Detailed speciation of metals governed by equilibrium processes

From the strong correlations between modelled and measured dissolved fractions in the 2013 dataset, the metals in the first category (Fe, Pb, V and Zn) were mainly governed by equilibrium processes. For the metals in the second category (Al and As), although weak, there was a correlation between the model predictions and the measurements, indicating that equilibrium processes can explain the variability in measured fractions to some extent. The detailed modelling results that show the key processes governing these metals speciation are shown in Fig. 4. The sum of the modelled fractions; ‘dissolved inorganic’ and ‘bound to DOM’ corresponds to the measured ‘dissolved’ fraction (filtered samples), whereas the modelled ‘sorbed’ and ‘precipitated’ fractions correspond to the measured ‘total’ fraction (unfiltered samples). As seen here, the precipitation of gibbsite and ferrihydrite was predicted to be the dominant control of Al and Fe, with these particulate fractions generally limiting their solubility by 90–100 %. The only exceptions to these results were the predictions for the most upstream Tuul River locations (T2 and T3, see Fig. 4), where 40–50 % was predicted to occur as soluble organic complexes (bound to DOC). In the other locations, only minor fractions of Fe (up to 10 %) were predicted to exist as complexes with organic matter. We identify pH as the primary parameter controlling this difference (the pH is lowest at the upstream locations) because all the other parameters were similar.

Fig. 4
figure 4

Detailed modelled speciation (‘dissolved inorganic’, ‘bound to DOM’, ‘sorbed’ or ‘precipitated’) of the metals governed by geochemical equilibrium in the 2013 campaign. Striped columns indicate that measured concentrations <DL

Sorption processes to ferrihydrite and gibbsite mainly controlled the solubility of V, Pb and Zn. V and Pb were predicted to sorb only to ferrihydrite, on average by 60 %. Zn was predicted to sorb both to ferrihydrite and gibbsite (on average by 65 %), but with predominant sorption to gibbsite over ferrihydrite (under pH conditions above 8). The overall highest sorbed fractions for these metals were predicted for the Sharyngol River and the ponds, with pond P4 exhibiting the highest sorption (90–100 %). Contrasting cases of low sorbed fractions and high dissolved fractions of V, Pb and Zn include one of the ponds (P1) and the most upstream Tuul River locations (T2 and T3). As was predicted to mainly occur in its dissolved inorganic fraction, but with some sorption to ferrihydrite as well, especially in the ponds (P3, P4).

Metal–organic complexation also had a large impact on the speciation of Pb and Zn. These metals were predicted to form soluble complexes with DOC, on average governing their speciation by 50 and 30 %, respectively. Furthermore, a model scenario where DOC concentrations were increased by 50 % to investigate the influence of parameter uncertainty showed that the dissolved fractions were then predicted to be higher for all the investigated metals. The greatest impacts were on the Fe, Pb and Zn solubilities, which on average increased by 65, 40 and 30 %, respectively. Scenario simulations without considering DOC were also conducted for five locations along the Tuul River (T2, T3, T4, T6b and T7). The lack of DOC data decreased the agreement between the measured and modelled results for V and Pb. When DOC was considered, the differences between the measured and modelled dissolved fractions were low, on average 9 and 3 % for V and Pb, respectively. Without accounting for DOC in the model, these differences increased to 28 % (V) and 53 % (Pb).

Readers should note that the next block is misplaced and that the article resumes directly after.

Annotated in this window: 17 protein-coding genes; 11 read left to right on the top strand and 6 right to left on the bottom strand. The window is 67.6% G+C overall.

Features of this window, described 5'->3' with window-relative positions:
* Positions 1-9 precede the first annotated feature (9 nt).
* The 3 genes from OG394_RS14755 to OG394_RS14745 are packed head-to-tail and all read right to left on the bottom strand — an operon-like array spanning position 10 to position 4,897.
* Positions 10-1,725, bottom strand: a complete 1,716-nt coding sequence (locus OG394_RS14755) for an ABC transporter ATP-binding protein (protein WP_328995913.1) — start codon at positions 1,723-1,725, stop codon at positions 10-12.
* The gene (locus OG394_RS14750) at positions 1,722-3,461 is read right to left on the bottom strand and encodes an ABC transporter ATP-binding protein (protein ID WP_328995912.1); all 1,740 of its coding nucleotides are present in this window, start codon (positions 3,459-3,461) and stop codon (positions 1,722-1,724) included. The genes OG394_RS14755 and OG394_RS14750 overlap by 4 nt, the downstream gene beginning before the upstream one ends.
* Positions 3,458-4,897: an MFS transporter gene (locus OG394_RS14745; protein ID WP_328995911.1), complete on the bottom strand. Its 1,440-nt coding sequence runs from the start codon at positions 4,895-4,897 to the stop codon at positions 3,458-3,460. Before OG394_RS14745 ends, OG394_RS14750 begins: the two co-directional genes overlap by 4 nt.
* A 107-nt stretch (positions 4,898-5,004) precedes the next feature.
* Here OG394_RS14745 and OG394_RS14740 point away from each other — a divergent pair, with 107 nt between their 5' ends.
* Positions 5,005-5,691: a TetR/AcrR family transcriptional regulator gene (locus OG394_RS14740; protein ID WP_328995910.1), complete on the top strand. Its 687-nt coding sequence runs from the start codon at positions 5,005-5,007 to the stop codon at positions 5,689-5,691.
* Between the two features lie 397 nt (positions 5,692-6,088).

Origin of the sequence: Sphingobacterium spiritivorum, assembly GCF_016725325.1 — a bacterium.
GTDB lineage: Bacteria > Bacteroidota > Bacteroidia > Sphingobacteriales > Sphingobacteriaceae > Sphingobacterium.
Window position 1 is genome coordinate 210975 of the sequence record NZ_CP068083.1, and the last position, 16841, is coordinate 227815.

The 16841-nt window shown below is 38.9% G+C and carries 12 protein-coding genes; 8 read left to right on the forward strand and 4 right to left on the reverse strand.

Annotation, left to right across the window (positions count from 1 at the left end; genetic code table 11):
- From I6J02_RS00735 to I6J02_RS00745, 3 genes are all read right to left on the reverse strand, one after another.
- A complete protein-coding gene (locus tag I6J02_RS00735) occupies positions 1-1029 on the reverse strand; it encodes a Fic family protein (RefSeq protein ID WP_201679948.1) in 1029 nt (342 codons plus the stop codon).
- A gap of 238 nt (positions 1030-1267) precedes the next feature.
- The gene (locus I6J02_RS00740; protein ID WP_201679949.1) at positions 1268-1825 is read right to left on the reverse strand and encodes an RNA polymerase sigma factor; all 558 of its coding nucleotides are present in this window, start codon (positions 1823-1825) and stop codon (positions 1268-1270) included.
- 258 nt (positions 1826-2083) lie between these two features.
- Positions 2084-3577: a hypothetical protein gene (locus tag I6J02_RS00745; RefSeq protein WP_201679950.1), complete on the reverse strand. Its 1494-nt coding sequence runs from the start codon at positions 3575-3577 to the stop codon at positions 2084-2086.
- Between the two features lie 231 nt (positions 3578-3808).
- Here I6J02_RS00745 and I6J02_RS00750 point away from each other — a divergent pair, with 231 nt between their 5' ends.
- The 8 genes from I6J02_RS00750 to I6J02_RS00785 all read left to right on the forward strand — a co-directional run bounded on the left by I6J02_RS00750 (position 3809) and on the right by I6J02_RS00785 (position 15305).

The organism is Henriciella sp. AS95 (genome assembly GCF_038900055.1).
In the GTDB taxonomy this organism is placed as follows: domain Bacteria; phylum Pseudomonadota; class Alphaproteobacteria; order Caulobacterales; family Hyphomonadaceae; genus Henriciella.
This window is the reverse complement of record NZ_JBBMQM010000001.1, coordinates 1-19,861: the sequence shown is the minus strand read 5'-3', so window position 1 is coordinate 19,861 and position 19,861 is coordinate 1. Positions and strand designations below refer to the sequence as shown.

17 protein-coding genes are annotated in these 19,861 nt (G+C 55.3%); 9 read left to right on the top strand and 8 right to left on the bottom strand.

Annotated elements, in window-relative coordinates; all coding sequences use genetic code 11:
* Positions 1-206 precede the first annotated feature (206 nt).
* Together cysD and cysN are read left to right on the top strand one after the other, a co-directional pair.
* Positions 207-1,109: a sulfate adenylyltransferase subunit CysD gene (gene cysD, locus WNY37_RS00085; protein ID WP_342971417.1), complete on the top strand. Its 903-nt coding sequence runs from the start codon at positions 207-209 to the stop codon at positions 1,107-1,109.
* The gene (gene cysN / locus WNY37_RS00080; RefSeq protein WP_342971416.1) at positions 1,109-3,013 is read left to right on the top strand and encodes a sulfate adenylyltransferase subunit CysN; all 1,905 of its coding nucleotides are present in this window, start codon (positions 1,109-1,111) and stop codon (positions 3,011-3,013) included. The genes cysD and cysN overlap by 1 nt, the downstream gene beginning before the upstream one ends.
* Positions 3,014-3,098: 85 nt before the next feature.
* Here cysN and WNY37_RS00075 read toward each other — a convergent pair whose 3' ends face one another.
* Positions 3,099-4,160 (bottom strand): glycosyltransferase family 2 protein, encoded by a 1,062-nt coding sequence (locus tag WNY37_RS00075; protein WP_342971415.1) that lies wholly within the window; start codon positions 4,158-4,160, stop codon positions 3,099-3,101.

Metals governed by equilibrium processes

As shown in the previous section, the observed speciation of Fe, Pb, V and Zn in the Tuul River was robustly predicted with the chosen equilibrium model approach and considered processes (including the sorption to ferrihydrite and gibbsite, and complexation to organic matter). Both Fe and Pb modelling have been shown by others to produce robust predictions that agree well with measurements in several types of river systems, including acidic (e.g. Tonkin et al. 2002; Wällstedt et al. 2010; Nystrand et al. 2012) and non-acidic conditions (e.g. Tonkin et al. 2002; Sanches-Espana et al. 2006; Balistrieri et al. 2007; Hayzoun et al. 2015). The present results further support the use of equilibrium models to predict the behaviours of Fe and Pb under a relatively wide range of geochemical conditions, including the high-pH conditions of our modelled river system.

Under high-pH conditions, sorption processes can have a large influence on metal solubility, with important consequences on their transport and fate in natural systems (e.g. Zhao et al. 2011). Pb has previously been shown to have high sorption to ferrihydrite at circum-neutral pH values. For example, using measurement data and PHREEQC speciation modelling, Sanches-Espana et al. (2006) demonstrated that 90–99 % of available Pb was sorbed to ferrihydrite within the pH range 7–8. Moreover, model predictions made by Jung et al. (2005) showed 95 % of Pb was adsorbed onto ferrihydrite at pH 7. With the current data-supported predictions, we show that sorption to ferrihydrite is an important process in river systems at even higher pH values, with over 70 % of Pb adsorbed onto ferrihydrite at pH > 8. For V, our results show the same (over 70 %) amount of sorption to ferrihydrite at pH > 8; similar values were previously only identified in acidic to neutral pH river systems (Wällstedt et al. 2010). The dissolved fractions of Pb and V are under-predicted in the model to a similar extent as dissolved Fe (Table S4). These dissolved under-predictions occur because the modelled sorption of Pb and V to ferrihydrite is slightly over-predicted; according to the model, more Fe is in the precipitated ferrihydrite phase and less is in the dissolved phase relative to the measurements.